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  • I was one of the founding members

  • of the Axis of Evil Comedy Tour.

  • The other founding members included Ahmed Ahmed,

  • who is an Egyptian-American,

  • who actually had the idea to go to the Middle East and try it out.

  • Before we went out as a tour,

  • he went out solo and did it first.

  • Then there was Aron Kader, who was the Palestinian-American.

  • And then there was me, the Iranian-American of the group.

  • Now, being Iranian-American

  • presents its own set of problems, as you know.

  • Those two countries aren't getting along these days.

  • So it causes a lot of inner conflict, you know,

  • like part of me likes me, part of me hates me.

  • Part of me thinks I should have a nuclear program,

  • the other part thinks I can't be trusted with one.

  • These are dilemmas I have every day.

  • But I was born in Iran; I'm now an American citizen,

  • which means I have the American passport,

  • which means I can travel.

  • Because if you only have the Iranian passport,

  • you're kind of limited to the countries you can go to

  • with open arms, you know --

  • Syria, Venezuela, North Korea.

  • (Laughter)

  • So anyone who's gotten their passport in America

  • will tell you, when you get your passport,

  • it still says what country you were born in.

  • So I remember getting my American passport.

  • I was like, "Woohoo! I'm going to travel."

  • And I opened it up, it said, "Born in Iran." I'm like, "Oh, come on, man."

  • (Laughter)

  • "I'm trying to go places."

  • But what's interesting is, I've never had trouble

  • traveling in any other Western countries with my American passport,

  • even though it says, "Born in Iran." No problems.

  • Where I've had some problems is some of the Arab countries,

  • because I guess some of the Arab countries aren't getting along with Iran either.

  • And so I was in Kuwait recently,

  • doing a comedy show with some other American comedians.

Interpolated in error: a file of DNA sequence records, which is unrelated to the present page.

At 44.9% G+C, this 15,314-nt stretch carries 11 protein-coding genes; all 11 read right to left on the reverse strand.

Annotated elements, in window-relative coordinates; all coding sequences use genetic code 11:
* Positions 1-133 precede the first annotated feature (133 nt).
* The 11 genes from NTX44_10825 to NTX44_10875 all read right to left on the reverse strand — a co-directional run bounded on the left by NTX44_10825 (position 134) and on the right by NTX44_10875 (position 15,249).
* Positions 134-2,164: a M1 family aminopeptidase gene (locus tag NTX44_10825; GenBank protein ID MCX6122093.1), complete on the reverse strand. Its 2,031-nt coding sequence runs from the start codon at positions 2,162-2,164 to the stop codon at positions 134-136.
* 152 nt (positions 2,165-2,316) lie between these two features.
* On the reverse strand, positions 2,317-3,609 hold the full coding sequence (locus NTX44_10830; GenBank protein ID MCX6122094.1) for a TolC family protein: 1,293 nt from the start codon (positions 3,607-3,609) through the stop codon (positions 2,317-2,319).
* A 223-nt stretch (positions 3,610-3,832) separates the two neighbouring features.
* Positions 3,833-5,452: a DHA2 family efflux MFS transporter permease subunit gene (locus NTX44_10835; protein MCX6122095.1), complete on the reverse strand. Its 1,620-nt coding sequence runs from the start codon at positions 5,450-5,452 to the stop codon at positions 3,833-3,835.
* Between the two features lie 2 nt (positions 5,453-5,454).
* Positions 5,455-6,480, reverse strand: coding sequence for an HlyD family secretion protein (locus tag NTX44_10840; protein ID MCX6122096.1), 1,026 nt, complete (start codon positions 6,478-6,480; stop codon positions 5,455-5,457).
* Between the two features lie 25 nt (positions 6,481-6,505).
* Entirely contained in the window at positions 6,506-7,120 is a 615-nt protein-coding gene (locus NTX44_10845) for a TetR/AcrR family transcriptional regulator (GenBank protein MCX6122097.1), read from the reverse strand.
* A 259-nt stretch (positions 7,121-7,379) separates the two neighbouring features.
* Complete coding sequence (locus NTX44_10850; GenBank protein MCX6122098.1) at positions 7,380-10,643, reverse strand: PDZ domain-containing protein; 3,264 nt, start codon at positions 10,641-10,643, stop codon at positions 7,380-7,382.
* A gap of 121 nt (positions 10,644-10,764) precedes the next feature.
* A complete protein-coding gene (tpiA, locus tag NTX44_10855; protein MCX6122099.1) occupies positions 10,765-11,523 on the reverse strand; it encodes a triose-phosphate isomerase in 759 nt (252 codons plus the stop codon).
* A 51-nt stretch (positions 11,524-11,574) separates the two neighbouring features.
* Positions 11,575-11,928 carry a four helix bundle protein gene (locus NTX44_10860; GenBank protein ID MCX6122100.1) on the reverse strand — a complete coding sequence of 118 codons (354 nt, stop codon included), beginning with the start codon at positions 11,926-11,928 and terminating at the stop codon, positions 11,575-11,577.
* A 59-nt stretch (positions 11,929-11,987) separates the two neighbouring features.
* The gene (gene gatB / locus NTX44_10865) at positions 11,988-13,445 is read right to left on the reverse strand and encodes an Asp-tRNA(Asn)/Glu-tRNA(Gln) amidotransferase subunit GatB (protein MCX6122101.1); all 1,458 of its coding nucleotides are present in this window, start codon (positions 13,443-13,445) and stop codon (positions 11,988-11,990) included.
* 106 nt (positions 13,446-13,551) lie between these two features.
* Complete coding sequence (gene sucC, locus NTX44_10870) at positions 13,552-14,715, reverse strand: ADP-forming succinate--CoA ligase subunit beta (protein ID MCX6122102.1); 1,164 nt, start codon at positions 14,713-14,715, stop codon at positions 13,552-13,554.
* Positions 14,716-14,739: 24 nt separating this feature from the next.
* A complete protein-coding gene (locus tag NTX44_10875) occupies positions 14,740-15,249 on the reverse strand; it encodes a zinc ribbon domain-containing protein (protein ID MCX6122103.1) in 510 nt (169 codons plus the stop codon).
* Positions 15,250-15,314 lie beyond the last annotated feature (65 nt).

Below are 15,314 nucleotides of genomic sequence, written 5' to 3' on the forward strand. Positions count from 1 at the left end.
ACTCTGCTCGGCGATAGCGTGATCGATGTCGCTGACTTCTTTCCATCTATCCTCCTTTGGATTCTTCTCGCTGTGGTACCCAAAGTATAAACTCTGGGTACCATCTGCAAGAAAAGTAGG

• They all went through, and then the border patrol saw my American passport.

  • "Ah ha! American, great."

  • Then he opened it up. "Born in Iran? Wait."

  • (Laughter)

  • And he started asking me questions.

  • He said, "What is your father's name?"

  • I said, "Well, he's passed away, but his name was Khosro."

  • He goes, "What is your grandfather's name?"

  • I said, "He passed away a long time ago.

  • His name was Jabbar."

  • He says, "You wait. I'll be back," and he walked away.

  • And I started freaking out,

  • because I don't know what kind of crap my grandfather was into.

  • (Laughter)

  • Thought the guy was going to come back and be like,

  • "We've been looking for you for 200 years."

  • (Laughter)

  • "Your grandfather has a parking violation. It's way overdue.

  • You owe us two billion dollars."

  • But as you can see, when I talk,

  • I speak with an American accent, which you would think

  • as an Iranian-American actor,

  • I should be able to play any part, good, bad, what have you.

  • But a lot of times in Hollywood,

  • when casting directors find out you're of Middle Eastern descent,

  • they go, "Oh, you're Iranian. Great.

  • Can you say 'I will kill you in the name of Allah?'"

  • "I could say that, but what if I were to say,

  • 'Hello. I'm your doctor?'"

  • They go, "Great. And then you hijack the hospital."

  • (Laughter)

  • Like I think you're missing the point here.

  • Don't get me wrong, I don't mind playing bad guys.

  • I want to play a bad guy. I want to rob a bank.

  • I want to rob a bank in a film. I want to rob a bank in a film,

  • but do it with a gun, with a gun, not with a bomb strapped around me, right.

  • (Laughter)

  • Because I imagine the director: "Maz, I think your character

  • would rob the bank with a bomb around him."

  • "Why would I do that?

  • If I want the money, why would I kill myself?"

  • (Laughter)

  • Right.

  • (Applause)

  • "Gimme all your money, or I'll blow myself up."

  • (Laughter)

  • "Well, then blow yourself up.

  • Just do it outside, please."

  • (Laughter)

  • But the fact is, there's good people everywhere.

  • That's what I try and show in my stand-up. There's good people everywhere.

  • All it takes in one person to mess it up.

  • Like a couple months ago in Times Square in New York,

  • there was this Pakistani Muslim guy who tried to blow up a car bomb.

  • Now, I happened to be in Times Square that night

  • doing a comedy show.

  • And a few months before that, there was a white American guy in Austin, Texas

  • who flew his airplane into the IRS building,

  • and I happened to be in Austin that day

  • doing a stand-up comedy show.

  • Now I'll tell you, as a Middle Eastern male,

  • when you show up around a lot of these activities,

  • you start feeling guilty at one point.

  • I was watching the news. I'm like, "Am I involved in this crap?"

  • (Laughter)

  • "I didn't get the memo. What's going on?"

  • (Laughter)

  • But what was interesting was, the Pakistani Muslim guy --

  • see he gives a bad name to Muslims